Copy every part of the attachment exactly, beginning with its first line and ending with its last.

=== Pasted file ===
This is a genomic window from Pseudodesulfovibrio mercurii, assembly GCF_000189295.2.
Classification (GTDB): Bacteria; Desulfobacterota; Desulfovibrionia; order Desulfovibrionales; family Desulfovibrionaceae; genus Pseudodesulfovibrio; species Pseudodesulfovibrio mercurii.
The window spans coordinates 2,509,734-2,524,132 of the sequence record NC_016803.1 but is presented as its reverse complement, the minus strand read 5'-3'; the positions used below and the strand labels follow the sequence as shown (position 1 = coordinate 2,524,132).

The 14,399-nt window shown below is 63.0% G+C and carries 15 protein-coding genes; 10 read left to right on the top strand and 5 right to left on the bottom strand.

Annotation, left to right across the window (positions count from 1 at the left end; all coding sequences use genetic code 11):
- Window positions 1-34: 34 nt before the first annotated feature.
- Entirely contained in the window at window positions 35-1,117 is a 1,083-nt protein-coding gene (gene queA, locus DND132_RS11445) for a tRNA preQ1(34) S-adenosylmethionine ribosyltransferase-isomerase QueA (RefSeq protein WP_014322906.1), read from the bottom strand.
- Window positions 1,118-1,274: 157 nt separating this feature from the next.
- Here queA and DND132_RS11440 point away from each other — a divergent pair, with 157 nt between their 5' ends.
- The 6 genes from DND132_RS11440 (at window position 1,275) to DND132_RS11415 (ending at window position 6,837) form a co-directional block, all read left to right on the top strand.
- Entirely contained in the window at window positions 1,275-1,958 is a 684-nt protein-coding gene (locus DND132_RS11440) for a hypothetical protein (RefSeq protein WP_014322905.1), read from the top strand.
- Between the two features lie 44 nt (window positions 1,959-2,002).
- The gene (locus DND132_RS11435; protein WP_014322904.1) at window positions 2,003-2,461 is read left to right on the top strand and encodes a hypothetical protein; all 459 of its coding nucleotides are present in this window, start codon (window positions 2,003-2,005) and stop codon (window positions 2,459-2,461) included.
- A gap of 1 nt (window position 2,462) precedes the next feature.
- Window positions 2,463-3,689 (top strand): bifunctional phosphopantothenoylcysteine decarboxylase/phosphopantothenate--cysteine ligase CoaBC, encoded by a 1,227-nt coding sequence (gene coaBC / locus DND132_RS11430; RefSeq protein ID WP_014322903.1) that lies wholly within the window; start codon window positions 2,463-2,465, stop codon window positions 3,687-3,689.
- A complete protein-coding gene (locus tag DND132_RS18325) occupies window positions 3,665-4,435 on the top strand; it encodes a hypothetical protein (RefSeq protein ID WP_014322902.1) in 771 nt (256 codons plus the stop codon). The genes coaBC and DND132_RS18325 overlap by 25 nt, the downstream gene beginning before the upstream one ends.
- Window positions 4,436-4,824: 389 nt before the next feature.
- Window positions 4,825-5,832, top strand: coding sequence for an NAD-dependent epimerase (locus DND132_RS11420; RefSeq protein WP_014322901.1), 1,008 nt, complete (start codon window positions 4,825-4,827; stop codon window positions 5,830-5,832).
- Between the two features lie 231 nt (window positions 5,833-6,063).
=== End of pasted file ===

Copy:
This is a genomic window from Pseudodesulfovibrio mercurii, assembly GCF_000189295.2.
Classification (GTDB): Bacteria; Desulfobacterota; Desulfovibrionia; order Desulfovibrionales; family Desulfovibrionaceae; genus Pseudodesulfovibrio; species Pseudodesulfovibrio mercurii.
The window spans coordinates 2,509,734-2,524,132 of the sequence record NC_016803.1 but is presented as its reverse complement, the minus strand read 5'-3'; the positions used below and the strand labels follow the sequence as shown (position 1 = coordinate 2,524,132).

The 14,399-nt window shown below is 63.0% G+C and carries 15 protein-coding genes; 10 read left to right on the top strand and 5 right to left on the bottom strand.

Annotation, left to right across the window (positions count from 1 at the left end; all coding sequences use genetic code 11):
- Window positions 1-34: 34 nt before the first annotated feature.
- Entirely contained in the window at window positions 35-1,117 is a 1,083-nt protein-coding gene (gene queA, locus DND132_RS11445) for a tRNA preQ1(34) S-adenosylmethionine ribosyltransferase-isomerase QueA (RefSeq protein WP_014322906.1), read from the bottom strand.
- Window positions 1,118-1,274: 157 nt separating this feature from the next.
- Here queA and DND132_RS11440 point away from each other — a divergent pair, with 157 nt between their 5' ends.
- The 6 genes from DND132_RS11440 (at window position 1,275) to DND132_RS11415 (ending at window position 6,837) form a co-directional block, all read left to right on the top strand.
- Entirely contained in the window at window positions 1,275-1,958 is a 684-nt protein-coding gene (locus DND132_RS11440) for a hypothetical protein (RefSeq protein WP_014322905.1), read from the top strand.
- Between the two features lie 44 nt (window positions 1,959-2,002).
- The gene (locus DND132_RS11435; protein WP_014322904.1) at window positions 2,003-2,461 is read left to right on the top strand and encodes a hypothetical protein; all 459 of its coding nucleotides are present in this window, start codon (window positions 2,003-2,005) and stop codon (window positions 2,459-2,461) included.
- A gap of 1 nt (window position 2,462) precedes the next feature.
- Window positions 2,463-3,689 (top strand): bifunctional phosphopantothenoylcysteine decarboxylase/phosphopantothenate--cysteine ligase CoaBC, encoded by a 1,227-nt coding sequence (gene coaBC / locus DND132_RS11430; RefSeq protein ID WP_014322903.1) that lies wholly within the window; start codon window positions 2,463-2,465, stop codon window positions 3,687-3,689.
- A complete protein-coding gene (locus tag DND132_RS18325) occupies window positions 3,665-4,435 on the top strand; it encodes a hypothetical protein (RefSeq protein ID WP_014322902.1) in 771 nt (256 codons plus the stop codon). The genes coaBC and DND132_RS18325 overlap by 25 nt, the downstream gene beginning before the upstream one ends.
- Window positions 4,436-4,824: 389 nt before the next feature.
- Window positions 4,825-5,832, top strand: coding sequence for an NAD-dependent epimerase (locus DND132_RS11420; RefSeq protein WP_014322901.1), 1,008 nt, complete (start codon window positions 4,825-4,827; stop codon window positions 5,830-5,832).
- Between the two features lie 231 nt (window positions 5,833-6,063).